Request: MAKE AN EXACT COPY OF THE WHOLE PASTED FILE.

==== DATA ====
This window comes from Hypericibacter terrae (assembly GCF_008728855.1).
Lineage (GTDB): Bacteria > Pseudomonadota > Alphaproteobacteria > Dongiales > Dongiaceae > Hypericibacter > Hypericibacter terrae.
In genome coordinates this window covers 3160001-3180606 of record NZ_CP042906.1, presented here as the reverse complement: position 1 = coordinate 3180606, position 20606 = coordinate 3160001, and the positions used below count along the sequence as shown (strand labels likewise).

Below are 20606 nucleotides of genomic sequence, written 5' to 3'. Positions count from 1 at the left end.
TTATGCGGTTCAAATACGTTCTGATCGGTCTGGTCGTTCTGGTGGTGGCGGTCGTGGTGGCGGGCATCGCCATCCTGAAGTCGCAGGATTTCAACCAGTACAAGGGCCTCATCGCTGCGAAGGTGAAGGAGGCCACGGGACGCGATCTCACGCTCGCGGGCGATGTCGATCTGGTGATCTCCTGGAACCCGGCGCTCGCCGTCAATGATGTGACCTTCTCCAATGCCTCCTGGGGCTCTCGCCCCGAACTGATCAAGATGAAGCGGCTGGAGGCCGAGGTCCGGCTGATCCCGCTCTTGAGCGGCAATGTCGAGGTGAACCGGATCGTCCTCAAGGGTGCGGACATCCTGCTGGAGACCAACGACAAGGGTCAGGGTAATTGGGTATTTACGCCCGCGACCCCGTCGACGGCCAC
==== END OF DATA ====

This window comes from Hypericibacter terrae (assembly GCF_008728855.1).
Lineage (GTDB): Bacteria > Pseudomonadota > Alphaproteobacteria > Dongiales > Dongiaceae > Hypericibacter > Hypericibacter terrae.
In genome coordinates this window covers 3160001-3180606 of record NZ_CP042906.1, presented here as the reverse complement: position 1 = coordinate 3180606, position 20606 = coordinate 3160001, and the positions used below count along the sequence as shown (strand labels likewise).

Below are 20606 nucleotides of genomic sequence, written 5' to 3'. Positions count from 1 at the left end.
TTATGCGGTTCAAATACGTTCTGATCGGTCTGGTCGTTCTGGTGGTGGCGGTCGTGGTGGCGGGCATCGCCATCCTGAAGTCGCAGGATTTCAACCAGTACAAGGGCCTCATCGCTGCGAAGGTGAAGGAGGCCACGGGACGCGATCTCACGCTCGCGGGCGATGTCGATCTGGTGATCTCCTGGAACCCGGCGCTCGCCGTCAATGATGTGACCTTCTCCAATGCCTCCTGGGGCTCTCGCCCCGAACTGATCAAGATGAAGCGGCTGGAGGCCGAGGTCCGGCTGATCCCGCTCTTGAGCGGCAATGTCGAGGTGAACCGGATCGTCCTCAAGGGTGCGGACATCCTGCTGGAGACCAACGACAAGGGTCAGGGTAATTGGGTATTTACGCCCGCGACCCCGTCGACGGCCAC